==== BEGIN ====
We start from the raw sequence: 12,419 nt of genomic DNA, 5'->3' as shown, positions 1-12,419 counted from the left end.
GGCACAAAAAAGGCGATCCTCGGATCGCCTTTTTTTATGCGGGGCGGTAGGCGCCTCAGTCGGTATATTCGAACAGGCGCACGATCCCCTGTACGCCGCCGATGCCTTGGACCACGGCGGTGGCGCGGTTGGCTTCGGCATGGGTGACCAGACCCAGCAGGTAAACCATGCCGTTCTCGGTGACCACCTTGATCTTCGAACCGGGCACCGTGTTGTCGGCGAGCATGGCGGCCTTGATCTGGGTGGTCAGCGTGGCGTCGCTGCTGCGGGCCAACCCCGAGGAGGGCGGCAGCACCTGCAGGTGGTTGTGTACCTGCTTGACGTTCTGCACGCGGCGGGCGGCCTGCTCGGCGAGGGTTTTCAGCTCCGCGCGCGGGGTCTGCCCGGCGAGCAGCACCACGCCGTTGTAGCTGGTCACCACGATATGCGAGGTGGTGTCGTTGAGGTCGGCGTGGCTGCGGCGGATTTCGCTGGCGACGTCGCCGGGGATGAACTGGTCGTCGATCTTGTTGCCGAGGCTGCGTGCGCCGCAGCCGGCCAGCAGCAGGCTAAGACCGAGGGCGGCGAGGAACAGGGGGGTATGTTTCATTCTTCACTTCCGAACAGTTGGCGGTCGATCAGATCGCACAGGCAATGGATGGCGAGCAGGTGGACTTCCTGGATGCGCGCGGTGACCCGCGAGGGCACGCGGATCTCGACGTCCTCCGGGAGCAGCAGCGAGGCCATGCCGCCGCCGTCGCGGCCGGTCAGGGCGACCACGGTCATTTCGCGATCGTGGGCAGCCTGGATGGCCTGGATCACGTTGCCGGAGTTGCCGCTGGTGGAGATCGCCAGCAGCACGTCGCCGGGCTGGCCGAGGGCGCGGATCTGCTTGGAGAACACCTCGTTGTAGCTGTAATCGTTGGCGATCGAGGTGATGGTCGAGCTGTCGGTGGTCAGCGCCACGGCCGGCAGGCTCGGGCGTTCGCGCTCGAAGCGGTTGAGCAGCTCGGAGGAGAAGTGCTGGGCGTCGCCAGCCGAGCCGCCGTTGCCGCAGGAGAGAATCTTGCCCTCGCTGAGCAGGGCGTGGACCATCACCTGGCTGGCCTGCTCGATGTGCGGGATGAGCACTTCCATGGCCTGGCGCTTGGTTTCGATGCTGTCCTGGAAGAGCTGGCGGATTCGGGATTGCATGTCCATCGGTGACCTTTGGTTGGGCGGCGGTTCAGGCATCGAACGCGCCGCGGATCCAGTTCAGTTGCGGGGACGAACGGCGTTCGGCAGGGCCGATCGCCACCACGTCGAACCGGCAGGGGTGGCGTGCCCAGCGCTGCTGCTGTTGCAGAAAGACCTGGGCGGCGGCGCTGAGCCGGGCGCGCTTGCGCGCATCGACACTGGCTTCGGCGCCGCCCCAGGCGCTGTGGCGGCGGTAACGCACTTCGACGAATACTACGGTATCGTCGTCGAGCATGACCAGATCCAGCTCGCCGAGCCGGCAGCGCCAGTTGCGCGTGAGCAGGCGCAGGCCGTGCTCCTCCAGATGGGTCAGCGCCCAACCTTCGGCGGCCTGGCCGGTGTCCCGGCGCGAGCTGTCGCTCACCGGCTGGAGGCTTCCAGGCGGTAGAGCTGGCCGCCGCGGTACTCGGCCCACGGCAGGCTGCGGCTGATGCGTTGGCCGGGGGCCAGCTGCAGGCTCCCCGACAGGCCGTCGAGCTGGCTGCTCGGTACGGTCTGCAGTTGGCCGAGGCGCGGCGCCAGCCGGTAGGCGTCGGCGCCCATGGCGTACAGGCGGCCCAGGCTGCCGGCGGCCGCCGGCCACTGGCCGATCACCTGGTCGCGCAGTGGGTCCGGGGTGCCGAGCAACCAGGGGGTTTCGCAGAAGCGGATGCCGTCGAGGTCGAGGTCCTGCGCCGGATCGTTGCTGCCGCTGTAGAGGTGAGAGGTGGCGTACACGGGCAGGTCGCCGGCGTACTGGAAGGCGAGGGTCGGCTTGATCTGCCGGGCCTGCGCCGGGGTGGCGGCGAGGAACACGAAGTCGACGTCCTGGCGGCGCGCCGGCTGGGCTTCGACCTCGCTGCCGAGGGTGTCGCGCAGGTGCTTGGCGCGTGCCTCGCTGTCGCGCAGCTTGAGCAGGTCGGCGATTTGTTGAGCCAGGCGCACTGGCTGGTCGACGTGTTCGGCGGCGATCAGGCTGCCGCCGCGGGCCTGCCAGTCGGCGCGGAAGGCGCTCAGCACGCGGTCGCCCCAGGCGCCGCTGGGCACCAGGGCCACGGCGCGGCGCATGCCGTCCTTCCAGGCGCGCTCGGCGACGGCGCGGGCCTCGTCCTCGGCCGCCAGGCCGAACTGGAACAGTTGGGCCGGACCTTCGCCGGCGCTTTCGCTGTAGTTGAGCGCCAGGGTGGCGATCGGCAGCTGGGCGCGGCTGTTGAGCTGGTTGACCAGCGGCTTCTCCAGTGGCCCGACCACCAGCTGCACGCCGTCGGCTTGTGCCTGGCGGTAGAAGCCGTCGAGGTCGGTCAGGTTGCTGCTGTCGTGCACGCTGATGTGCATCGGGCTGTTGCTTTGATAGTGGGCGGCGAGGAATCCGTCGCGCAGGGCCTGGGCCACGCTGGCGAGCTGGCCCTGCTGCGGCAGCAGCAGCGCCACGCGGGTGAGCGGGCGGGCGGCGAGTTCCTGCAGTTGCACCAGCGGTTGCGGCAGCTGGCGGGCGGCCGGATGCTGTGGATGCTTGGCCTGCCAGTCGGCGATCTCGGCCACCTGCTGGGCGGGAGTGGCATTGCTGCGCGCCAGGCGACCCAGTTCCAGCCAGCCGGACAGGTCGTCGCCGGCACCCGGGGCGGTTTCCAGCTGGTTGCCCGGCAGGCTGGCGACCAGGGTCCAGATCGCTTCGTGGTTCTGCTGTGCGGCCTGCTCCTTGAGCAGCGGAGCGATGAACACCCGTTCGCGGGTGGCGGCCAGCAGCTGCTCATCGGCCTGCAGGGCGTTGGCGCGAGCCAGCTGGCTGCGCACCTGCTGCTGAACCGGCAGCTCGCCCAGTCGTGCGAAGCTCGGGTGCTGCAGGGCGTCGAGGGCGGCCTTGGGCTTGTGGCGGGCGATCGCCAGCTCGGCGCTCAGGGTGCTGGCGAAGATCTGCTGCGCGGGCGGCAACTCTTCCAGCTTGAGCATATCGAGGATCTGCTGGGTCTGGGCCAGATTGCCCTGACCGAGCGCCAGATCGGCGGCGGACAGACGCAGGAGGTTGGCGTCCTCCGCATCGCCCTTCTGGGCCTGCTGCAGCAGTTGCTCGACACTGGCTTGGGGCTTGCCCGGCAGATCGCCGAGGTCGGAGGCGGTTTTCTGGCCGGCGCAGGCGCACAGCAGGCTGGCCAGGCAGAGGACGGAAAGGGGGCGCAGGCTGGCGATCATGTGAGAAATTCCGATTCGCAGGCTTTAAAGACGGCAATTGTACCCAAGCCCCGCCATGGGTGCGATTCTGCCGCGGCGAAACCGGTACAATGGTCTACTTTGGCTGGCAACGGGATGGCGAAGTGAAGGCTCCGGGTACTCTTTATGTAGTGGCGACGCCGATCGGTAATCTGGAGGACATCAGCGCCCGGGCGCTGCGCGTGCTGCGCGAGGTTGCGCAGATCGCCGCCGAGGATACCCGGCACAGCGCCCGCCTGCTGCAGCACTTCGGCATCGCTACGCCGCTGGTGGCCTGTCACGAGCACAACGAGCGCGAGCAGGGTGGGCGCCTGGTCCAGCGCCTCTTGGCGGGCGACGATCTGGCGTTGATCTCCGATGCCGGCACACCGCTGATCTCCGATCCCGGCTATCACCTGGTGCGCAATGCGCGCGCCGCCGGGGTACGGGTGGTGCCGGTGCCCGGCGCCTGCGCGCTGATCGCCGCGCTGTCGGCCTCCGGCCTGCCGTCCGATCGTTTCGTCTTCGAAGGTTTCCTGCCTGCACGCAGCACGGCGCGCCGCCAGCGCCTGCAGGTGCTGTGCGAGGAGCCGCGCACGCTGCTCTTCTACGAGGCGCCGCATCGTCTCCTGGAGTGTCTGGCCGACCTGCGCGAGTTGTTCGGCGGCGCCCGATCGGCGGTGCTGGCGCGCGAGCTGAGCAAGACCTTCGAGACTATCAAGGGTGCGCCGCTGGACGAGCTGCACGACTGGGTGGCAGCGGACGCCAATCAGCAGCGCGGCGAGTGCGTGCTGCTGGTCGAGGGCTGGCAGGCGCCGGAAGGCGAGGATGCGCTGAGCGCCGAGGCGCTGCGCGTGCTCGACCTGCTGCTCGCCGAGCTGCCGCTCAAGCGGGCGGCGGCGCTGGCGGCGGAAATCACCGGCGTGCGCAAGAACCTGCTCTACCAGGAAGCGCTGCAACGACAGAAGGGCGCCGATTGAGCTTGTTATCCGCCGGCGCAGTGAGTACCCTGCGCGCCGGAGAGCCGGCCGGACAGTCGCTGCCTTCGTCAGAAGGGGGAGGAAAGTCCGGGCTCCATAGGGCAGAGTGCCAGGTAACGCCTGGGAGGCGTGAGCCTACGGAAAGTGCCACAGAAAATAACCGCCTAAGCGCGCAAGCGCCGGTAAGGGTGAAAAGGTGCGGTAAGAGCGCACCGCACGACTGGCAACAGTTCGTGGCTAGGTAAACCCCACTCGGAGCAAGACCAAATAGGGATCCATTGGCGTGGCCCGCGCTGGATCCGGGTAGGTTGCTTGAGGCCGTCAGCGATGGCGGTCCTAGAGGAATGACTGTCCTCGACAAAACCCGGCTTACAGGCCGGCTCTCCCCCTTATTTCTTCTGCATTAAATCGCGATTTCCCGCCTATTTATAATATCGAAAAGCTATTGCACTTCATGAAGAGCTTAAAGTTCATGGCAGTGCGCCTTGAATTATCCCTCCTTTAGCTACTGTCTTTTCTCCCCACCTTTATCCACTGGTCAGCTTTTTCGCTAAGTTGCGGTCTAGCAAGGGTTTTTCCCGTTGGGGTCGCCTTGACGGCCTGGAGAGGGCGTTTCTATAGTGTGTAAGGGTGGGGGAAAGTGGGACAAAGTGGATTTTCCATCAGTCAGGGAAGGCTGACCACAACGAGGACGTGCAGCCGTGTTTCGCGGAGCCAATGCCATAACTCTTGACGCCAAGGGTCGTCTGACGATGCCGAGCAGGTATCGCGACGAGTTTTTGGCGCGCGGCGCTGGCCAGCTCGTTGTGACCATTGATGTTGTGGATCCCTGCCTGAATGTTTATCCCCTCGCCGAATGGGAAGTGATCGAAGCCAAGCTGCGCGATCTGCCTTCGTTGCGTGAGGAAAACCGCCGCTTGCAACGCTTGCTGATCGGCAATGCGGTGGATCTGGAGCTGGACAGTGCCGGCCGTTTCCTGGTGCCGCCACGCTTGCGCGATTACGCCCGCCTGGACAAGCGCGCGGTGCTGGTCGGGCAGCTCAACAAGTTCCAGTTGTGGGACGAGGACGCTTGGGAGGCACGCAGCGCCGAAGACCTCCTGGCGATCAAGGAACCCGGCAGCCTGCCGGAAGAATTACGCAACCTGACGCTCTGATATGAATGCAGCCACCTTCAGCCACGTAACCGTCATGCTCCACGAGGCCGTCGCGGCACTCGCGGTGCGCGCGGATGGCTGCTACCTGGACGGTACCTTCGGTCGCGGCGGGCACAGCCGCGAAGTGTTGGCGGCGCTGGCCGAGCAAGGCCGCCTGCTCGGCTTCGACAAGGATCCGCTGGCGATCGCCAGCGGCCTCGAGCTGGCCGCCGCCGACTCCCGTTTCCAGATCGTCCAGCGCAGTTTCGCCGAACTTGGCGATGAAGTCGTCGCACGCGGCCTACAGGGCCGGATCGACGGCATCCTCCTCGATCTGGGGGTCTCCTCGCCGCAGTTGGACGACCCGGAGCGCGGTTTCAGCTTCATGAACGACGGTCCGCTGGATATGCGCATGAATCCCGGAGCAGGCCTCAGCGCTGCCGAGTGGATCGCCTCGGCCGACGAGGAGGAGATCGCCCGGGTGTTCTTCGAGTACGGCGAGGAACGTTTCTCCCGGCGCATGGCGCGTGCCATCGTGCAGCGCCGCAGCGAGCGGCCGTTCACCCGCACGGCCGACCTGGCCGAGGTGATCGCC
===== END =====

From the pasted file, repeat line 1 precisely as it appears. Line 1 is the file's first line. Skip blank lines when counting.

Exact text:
We start from the raw sequence: 12,419 nt of genomic DNA, 5'->3' as shown, positions 1-12,419 counted from the left end.